August 5, 2014 in Features, Health

Check air reports, stay inside when smoke from wildfires takes over skies

 
Associated Press photo

Wind whips a U.S. flag and a Washington state flag as smoke from wildfires fills the air near Pateros, Wash., on July 18.
(Full-size photo)

Smoke in your lungs? Here’s how to avoid hazardous particles during wildfire season:

• Check air quality reports. They’re updated hourly on the Spokane Regional Clean Air Agency’s website ( www.spokanecleanair.org/ current-air-quality), where residents also can sign up to get air quality information sent to their smartphones.

That’s especially important for “people that have young children, people that are aged, people that have respiratory or cardiac conditions,” Dr. Steven Kernerman said. “If they see that it’s edging into the zone where it’s caution for people that are more sensitive, they should pay more attention to that.”

• Stay inside, if you can. If the sky is smoky, it’s not a good time for a jog or a trip to the park with the kids, Kernerman added.

• But if you must go: Respiratory therapist Sheri Watkins tells patients to push the button on their vehicle’s dash that circulates the air already inside the car rather than pulling in dirty air from outside.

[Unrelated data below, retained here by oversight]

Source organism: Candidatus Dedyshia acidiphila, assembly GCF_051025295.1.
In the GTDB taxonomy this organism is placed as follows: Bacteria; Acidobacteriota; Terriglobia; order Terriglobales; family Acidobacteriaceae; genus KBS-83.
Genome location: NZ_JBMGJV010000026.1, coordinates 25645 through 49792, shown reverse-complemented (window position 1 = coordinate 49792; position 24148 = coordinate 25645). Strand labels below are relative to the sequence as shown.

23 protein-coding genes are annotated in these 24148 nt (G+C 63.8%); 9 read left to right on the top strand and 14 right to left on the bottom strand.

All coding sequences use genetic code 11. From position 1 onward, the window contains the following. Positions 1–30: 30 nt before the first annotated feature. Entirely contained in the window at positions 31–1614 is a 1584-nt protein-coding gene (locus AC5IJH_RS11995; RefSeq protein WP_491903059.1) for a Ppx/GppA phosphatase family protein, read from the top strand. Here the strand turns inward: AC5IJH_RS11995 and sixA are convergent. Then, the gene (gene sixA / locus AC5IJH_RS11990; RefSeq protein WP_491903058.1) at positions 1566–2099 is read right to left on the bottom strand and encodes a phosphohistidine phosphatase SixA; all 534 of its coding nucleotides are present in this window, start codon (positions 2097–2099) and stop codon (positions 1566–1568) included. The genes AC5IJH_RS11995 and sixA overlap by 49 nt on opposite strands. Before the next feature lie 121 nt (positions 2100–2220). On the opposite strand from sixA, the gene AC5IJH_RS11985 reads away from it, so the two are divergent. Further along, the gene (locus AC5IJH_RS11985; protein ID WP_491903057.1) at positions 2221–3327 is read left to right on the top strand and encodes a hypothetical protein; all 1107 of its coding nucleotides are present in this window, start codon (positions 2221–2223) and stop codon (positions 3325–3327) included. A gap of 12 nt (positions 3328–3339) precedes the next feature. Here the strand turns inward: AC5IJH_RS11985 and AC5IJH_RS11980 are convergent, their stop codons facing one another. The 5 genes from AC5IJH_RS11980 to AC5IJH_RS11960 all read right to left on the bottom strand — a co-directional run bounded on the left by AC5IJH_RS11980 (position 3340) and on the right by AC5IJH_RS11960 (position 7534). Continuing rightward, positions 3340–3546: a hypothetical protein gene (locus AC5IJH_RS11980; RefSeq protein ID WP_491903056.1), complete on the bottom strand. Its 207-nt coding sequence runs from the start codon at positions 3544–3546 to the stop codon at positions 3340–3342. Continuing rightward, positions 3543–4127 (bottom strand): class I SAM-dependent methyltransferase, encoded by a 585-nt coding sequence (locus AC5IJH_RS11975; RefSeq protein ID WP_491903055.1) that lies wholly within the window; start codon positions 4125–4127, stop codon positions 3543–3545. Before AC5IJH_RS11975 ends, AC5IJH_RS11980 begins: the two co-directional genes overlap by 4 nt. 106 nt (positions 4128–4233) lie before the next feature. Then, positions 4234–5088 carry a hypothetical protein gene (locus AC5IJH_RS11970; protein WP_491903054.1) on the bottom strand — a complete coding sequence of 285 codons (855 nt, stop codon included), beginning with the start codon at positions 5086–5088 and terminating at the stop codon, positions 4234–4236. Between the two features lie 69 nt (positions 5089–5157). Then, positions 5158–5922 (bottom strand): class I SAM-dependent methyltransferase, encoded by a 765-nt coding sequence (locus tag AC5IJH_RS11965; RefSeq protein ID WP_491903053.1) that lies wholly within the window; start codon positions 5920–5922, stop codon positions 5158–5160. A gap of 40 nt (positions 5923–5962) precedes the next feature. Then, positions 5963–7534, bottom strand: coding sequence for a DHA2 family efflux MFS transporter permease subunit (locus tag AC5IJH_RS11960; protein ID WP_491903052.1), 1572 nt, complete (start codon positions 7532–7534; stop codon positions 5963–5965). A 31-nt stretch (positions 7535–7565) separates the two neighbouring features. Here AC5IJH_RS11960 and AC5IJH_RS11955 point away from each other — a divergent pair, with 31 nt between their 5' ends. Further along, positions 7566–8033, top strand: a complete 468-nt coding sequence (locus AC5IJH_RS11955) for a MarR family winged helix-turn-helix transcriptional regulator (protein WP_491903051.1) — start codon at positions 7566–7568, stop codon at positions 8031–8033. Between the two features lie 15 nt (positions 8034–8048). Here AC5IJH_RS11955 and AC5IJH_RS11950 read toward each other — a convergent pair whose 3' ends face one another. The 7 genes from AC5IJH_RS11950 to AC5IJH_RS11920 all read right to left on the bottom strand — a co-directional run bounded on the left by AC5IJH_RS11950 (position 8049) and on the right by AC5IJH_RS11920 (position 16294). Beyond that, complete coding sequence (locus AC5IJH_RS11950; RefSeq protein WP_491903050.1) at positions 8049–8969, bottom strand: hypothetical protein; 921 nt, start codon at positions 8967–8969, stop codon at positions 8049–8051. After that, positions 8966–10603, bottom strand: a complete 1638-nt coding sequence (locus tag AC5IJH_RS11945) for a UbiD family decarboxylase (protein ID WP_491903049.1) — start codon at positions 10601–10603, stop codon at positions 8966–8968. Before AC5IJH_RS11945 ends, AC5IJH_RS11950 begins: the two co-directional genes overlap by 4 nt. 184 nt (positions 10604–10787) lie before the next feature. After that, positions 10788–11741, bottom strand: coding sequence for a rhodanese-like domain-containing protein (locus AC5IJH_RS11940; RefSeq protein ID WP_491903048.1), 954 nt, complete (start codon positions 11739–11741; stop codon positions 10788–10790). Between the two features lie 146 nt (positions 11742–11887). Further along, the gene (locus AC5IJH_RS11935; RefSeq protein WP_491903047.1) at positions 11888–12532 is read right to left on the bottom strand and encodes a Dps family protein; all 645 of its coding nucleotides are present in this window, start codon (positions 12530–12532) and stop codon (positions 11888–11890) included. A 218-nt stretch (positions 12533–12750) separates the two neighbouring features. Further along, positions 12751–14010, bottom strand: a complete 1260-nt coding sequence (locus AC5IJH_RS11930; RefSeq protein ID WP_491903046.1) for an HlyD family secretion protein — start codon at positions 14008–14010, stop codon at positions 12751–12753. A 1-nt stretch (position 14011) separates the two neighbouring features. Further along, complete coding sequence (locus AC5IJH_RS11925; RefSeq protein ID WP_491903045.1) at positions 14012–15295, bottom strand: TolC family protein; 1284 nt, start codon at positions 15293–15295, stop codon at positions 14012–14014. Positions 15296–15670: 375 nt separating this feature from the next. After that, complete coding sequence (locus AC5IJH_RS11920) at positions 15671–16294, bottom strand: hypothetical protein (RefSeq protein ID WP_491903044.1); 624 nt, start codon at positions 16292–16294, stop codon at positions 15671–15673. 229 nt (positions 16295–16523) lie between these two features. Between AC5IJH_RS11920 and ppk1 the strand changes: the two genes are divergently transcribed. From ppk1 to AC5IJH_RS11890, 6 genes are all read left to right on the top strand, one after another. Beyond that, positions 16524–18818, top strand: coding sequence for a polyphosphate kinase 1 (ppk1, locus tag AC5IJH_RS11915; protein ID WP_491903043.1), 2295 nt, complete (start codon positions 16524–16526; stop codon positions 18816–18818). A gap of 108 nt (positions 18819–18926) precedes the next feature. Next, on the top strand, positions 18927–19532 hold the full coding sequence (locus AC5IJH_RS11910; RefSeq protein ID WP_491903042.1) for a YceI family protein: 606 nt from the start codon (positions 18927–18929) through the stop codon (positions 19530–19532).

• If you have an air conditioner in your home, run it – even if it’s not very hot outside. The filter cleans the air.

Portable air cleaners also can help remove particles, if you get the right kind. The Environmental Protection Agency offers information about residential air cleaners online ( www.epa.gov/ iaq/pubs/residair.html).

• Don’t add to the problem by burning candles or lighting wood stoves or fireplaces, all of which send particles into the air. The clean-air agency also advises against vacuuming when the air is smoky. It stirs up particles already inside your home

• And don’t bother with dust masks. Basic masks that can help keep out dust and other large particles won’t work against smoke, Watkins tells her patients.

• But if you want to use a mask: Look for one at the hardware store labeled “N95” or “N100.” These masks filter out fine particles, according to the Washington state Department of Health. Choose a mask with two straps that go around your head. And consider that they don’t work well on young children or people with beards.

• Plan ahead for a serious situation. The clean-air agency advises people with heart or lung disease, older adults and families with children to talk with their doctors about whether and when to leave the area.


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